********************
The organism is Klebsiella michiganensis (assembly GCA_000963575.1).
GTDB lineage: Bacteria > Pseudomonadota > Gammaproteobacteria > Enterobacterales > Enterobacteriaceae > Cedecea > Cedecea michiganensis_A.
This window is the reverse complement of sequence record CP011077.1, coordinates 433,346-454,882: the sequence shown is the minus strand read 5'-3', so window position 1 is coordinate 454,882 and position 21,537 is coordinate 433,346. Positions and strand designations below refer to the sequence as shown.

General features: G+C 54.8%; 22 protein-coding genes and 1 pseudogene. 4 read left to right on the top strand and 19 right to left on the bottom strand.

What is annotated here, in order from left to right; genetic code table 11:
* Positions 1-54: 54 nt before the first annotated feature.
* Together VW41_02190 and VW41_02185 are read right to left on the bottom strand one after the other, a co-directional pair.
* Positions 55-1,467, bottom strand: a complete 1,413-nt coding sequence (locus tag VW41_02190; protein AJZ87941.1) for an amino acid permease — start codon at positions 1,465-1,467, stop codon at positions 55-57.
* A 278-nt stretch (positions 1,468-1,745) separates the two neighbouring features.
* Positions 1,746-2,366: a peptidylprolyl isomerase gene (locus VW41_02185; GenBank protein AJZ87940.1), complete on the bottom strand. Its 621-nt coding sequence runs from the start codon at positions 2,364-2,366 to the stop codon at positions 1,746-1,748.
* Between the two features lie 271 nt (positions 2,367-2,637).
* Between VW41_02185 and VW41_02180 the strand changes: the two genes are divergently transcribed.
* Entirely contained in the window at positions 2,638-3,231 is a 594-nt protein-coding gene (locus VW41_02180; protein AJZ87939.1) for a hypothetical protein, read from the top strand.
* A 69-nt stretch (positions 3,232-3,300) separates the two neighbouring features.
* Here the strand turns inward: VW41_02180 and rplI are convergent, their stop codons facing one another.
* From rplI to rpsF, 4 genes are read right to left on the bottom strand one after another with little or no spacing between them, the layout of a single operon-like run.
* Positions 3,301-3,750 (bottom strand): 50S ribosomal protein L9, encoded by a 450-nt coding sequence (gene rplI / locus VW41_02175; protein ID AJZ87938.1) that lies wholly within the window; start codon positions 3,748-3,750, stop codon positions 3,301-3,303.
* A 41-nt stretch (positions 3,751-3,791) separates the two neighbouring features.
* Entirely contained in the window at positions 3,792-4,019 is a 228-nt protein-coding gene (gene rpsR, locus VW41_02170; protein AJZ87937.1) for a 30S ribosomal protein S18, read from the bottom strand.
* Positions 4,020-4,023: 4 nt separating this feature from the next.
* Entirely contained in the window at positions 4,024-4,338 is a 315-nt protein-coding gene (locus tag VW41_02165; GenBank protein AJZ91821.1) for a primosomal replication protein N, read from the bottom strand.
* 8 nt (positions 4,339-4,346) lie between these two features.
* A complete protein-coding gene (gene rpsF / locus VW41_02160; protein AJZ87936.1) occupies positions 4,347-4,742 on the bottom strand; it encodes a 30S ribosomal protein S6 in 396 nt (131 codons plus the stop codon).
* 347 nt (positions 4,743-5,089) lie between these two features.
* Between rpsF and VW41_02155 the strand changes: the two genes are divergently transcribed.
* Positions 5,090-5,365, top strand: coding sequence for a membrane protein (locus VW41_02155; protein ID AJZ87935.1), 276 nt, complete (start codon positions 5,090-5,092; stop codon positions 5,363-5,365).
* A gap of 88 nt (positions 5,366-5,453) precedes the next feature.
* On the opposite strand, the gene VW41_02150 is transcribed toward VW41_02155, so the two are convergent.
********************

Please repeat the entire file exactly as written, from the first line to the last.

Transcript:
The organism is Klebsiella michiganensis (assembly GCA_000963575.1).
GTDB lineage: Bacteria > Pseudomonadota > Gammaproteobacteria > Enterobacterales > Enterobacteriaceae > Cedecea > Cedecea michiganensis_A.
This window is the reverse complement of sequence record CP011077.1, coordinates 433,346-454,882: the sequence shown is the minus strand read 5'-3', so window position 1 is coordinate 454,882 and position 21,537 is coordinate 433,346. Positions and strand designations below refer to the sequence as shown.

General features: G+C 54.8%; 22 protein-coding genes and 1 pseudogene. 4 read left to right on the top strand and 19 right to left on the bottom strand.

What is annotated here, in order from left to right; genetic code table 11:
* Positions 1-54: 54 nt before the first annotated feature.
* Together VW41_02190 and VW41_02185 are read right to left on the bottom strand one after the other, a co-directional pair.
* Positions 55-1,467, bottom strand: a complete 1,413-nt coding sequence (locus tag VW41_02190; protein AJZ87941.1) for an amino acid permease — start codon at positions 1,465-1,467, stop codon at positions 55-57.
* A 278-nt stretch (positions 1,468-1,745) separates the two neighbouring features.
* Positions 1,746-2,366: a peptidylprolyl isomerase gene (locus VW41_02185; GenBank protein AJZ87940.1), complete on the bottom strand. Its 621-nt coding sequence runs from the start codon at positions 2,364-2,366 to the stop codon at positions 1,746-1,748.
* Between the two features lie 271 nt (positions 2,367-2,637).
* Between VW41_02185 and VW41_02180 the strand changes: the two genes are divergently transcribed.
* Entirely contained in the window at positions 2,638-3,231 is a 594-nt protein-coding gene (locus VW41_02180; protein AJZ87939.1) for a hypothetical protein, read from the top strand.
* A 69-nt stretch (positions 3,232-3,300) separates the two neighbouring features.
* Here the strand turns inward: VW41_02180 and rplI are convergent, their stop codons facing one another.
* From rplI to rpsF, 4 genes are read right to left on the bottom strand one after another with little or no spacing between them, the layout of a single operon-like run.
* Positions 3,301-3,750 (bottom strand): 50S ribosomal protein L9, encoded by a 450-nt coding sequence (gene rplI / locus VW41_02175; protein ID AJZ87938.1) that lies wholly within the window; start codon positions 3,748-3,750, stop codon positions 3,301-3,303.
* A 41-nt stretch (positions 3,751-3,791) separates the two neighbouring features.
* Entirely contained in the window at positions 3,792-4,019 is a 228-nt protein-coding gene (gene rpsR, locus VW41_02170; protein AJZ87937.1) for a 30S ribosomal protein S18, read from the bottom strand.
* Positions 4,020-4,023: 4 nt separating this feature from the next.
* Entirely contained in the window at positions 4,024-4,338 is a 315-nt protein-coding gene (locus tag VW41_02165; GenBank protein AJZ91821.1) for a primosomal replication protein N, read from the bottom strand.
* 8 nt (positions 4,339-4,346) lie between these two features.
* A complete protein-coding gene (gene rpsF / locus VW41_02160; protein AJZ87936.1) occupies positions 4,347-4,742 on the bottom strand; it encodes a 30S ribosomal protein S6 in 396 nt (131 codons plus the stop codon).
* 347 nt (positions 4,743-5,089) lie between these two features.
* Between rpsF and VW41_02155 the strand changes: the two genes are divergently transcribed.
* Positions 5,090-5,365, top strand: coding sequence for a membrane protein (locus VW41_02155; protein ID AJZ87935.1), 276 nt, complete (start codon positions 5,090-5,092; stop codon positions 5,363-5,365).
* A gap of 88 nt (positions 5,366-5,453) precedes the next feature.
* On the opposite strand, the gene VW41_02150 is transcribed toward VW41_02155, so the two are convergent.